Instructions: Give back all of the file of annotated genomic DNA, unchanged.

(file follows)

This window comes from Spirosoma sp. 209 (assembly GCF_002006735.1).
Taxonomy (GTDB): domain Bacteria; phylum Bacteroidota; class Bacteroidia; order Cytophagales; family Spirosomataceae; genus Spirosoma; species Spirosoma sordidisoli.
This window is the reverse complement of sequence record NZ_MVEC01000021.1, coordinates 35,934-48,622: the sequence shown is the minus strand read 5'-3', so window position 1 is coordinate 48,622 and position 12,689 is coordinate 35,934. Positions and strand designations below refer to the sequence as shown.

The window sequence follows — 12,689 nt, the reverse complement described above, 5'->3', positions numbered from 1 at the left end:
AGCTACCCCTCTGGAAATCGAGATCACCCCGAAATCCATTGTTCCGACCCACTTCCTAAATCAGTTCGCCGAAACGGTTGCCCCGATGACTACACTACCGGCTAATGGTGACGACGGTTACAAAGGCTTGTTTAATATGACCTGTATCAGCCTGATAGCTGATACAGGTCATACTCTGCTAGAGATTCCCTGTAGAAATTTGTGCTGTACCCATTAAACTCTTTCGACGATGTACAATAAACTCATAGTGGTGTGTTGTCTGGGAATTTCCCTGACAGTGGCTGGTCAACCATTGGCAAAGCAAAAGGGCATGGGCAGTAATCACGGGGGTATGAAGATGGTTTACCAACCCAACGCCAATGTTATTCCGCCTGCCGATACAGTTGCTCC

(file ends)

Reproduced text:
This window comes from Spirosoma sp. 209 (assembly GCF_002006735.1).
Taxonomy (GTDB): domain Bacteria; phylum Bacteroidota; class Bacteroidia; order Cytophagales; family Spirosomataceae; genus Spirosoma; species Spirosoma sordidisoli.
This window is the reverse complement of sequence record NZ_MVEC01000021.1, coordinates 35,934-48,622: the sequence shown is the minus strand read 5'-3', so window position 1 is coordinate 48,622 and position 12,689 is coordinate 35,934. Positions and strand designations below refer to the sequence as shown.

The window sequence follows — 12,689 nt, the reverse complement described above, 5'->3', positions numbered from 1 at the left end:
AGCTACCCCTCTGGAAATCGAGATCACCCCGAAATCCATTGTTCCGACCCACTTCCTAAATCAGTTCGCCGAAACGGTTGCCCCGATGACTACACTACCGGCTAATGGTGACGACGGTTACAAAGGCTTGTTTAATATGACCTGTATCAGCCTGATAGCTGATACAGGTCATACTCTGCTAGAGATTCCCTGTAGAAATTTGTGCTGTACCCATTAAACTCTTTCGACGATGTACAATAAACTCATAGTGGTGTGTTGTCTGGGAATTTCCCTGACAGTGGCTGGTCAACCATTGGCAAAGCAAAAGGGCATGGGCAGTAATCACGGGGGTATGAAGATGGTTTACCAACCCAACGCCAATGTTATTCCGCCTGCCGATACAGTTGCTCC